To become world chess champion is to join the immortals. Yet some who have reached the top have been less lionised than others. Perhaps the least celebrated of all is Tigran Vartanovich Petrosian. As next month would have marked his 80th birthday—he died of stomach cancer in 1984, aged 55—we should pause to honour the achievements of this great Armenian.
As the ninth official world champion, reigning from 1963 to 1969, Petrosian was seen in the West as just the latest off the production line of the Russian chess school. This was very much what the Soviet government wanted us to think, but of course Petrosian would have considered himself Armenian first and foremost, and his own people—with a history of persecution perhaps second only to the Jews—derived a huge national pride from his achievements.
His birthplace, in the village of Mulki, is marked by a monument with an eternal flame. This is especially appropriate, as he inspired an entire generation of Armenian players, who—now that the former Soviet "republics" can play as individual nations—have taken the gold medals in the last two chess Olympiads.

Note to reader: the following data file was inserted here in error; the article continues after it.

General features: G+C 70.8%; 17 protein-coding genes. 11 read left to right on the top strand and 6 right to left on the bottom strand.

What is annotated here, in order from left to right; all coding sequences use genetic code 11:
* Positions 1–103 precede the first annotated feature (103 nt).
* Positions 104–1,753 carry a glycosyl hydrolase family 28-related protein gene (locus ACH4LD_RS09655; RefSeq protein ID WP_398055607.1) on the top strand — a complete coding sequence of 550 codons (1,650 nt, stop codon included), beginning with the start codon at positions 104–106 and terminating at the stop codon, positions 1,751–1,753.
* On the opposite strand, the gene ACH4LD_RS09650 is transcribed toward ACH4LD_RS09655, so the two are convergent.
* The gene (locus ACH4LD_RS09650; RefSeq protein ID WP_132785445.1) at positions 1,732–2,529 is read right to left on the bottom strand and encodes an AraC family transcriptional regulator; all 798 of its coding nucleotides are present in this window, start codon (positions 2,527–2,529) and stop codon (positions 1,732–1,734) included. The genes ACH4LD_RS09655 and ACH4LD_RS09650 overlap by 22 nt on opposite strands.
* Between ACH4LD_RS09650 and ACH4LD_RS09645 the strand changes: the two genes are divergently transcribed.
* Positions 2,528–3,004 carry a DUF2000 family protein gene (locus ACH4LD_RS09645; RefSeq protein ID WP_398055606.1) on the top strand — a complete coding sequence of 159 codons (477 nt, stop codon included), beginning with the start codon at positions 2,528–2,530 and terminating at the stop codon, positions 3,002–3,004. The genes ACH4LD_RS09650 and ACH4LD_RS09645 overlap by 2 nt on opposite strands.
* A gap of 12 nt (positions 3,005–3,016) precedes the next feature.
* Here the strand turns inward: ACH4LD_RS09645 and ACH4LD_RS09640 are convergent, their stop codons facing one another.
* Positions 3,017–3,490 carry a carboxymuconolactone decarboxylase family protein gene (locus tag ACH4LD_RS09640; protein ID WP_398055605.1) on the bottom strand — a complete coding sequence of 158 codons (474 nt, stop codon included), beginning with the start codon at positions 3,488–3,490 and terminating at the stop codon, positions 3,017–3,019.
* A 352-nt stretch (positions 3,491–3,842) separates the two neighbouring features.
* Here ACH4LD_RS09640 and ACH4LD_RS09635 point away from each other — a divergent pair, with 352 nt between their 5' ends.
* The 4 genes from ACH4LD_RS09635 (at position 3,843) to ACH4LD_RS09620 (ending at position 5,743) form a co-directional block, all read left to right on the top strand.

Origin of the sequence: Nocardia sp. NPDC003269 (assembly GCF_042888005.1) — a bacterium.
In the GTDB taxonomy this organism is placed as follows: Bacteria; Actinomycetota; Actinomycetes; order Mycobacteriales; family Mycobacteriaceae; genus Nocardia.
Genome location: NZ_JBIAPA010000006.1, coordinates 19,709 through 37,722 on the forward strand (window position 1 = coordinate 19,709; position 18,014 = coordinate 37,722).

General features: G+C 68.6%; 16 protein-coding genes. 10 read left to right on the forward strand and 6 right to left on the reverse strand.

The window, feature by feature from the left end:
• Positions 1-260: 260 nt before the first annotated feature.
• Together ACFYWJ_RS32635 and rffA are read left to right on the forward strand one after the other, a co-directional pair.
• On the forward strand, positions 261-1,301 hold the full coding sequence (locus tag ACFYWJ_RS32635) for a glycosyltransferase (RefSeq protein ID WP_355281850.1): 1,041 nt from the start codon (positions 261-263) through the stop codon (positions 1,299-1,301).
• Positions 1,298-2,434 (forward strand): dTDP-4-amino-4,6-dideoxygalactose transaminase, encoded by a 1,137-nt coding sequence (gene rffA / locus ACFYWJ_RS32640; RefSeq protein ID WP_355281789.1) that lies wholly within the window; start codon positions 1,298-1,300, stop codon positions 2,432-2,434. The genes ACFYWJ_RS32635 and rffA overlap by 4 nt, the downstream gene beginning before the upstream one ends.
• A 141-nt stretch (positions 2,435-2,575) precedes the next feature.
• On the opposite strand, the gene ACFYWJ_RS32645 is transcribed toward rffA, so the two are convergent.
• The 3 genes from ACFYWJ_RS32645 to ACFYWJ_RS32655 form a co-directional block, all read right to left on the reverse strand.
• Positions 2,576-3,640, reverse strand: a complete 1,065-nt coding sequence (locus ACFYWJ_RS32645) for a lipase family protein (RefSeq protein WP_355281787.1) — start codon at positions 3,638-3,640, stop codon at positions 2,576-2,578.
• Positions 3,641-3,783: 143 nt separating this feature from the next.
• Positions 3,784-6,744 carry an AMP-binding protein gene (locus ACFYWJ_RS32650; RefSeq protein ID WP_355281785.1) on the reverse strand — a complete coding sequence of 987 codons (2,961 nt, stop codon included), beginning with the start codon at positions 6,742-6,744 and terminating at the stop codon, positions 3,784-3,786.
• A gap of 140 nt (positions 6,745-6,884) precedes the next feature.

Tigran Petrosian, however, was not a player with great fighting spirit—and this probably accounted for the lack of glory attached to his name outside Armenia. He was seemingly ever ready to agree quick draws against lesser players rather than take even the slightest risk of losing. This was invariably described as "defensive".
There were good reasons for this, which—like most attributes of character—lie in childhood. Petrosian came from a poor background and claimed not to have started playing chess until he was 12. This is very late for a grandmaster, let alone a future world champion. The most confident players tend to be those who absorbed the game as an infant, so that it seems as natural as breathing. Second, Petrosian was orphaned during the Second World War. According to one account, he was reduced to sweeping streets. Such terrible personal setbacks in early life gave Petrosian almost too vivid an appreciation of how much can go wrong in even the most innocuous circumstances. In his chess style, this was seen in his ability to see danger in positions which everybody else would regard as without risk.
This cast of mind made Petrosian's games often very hard to understand—not just to the bemused amateur club players, but even to his fellow grandmasters. The former world champion, Vladimir Kramnik, has put this very well: "Petrosian was, so to speak, a very ‘secretive' player. There is something mysterious about Petrosian."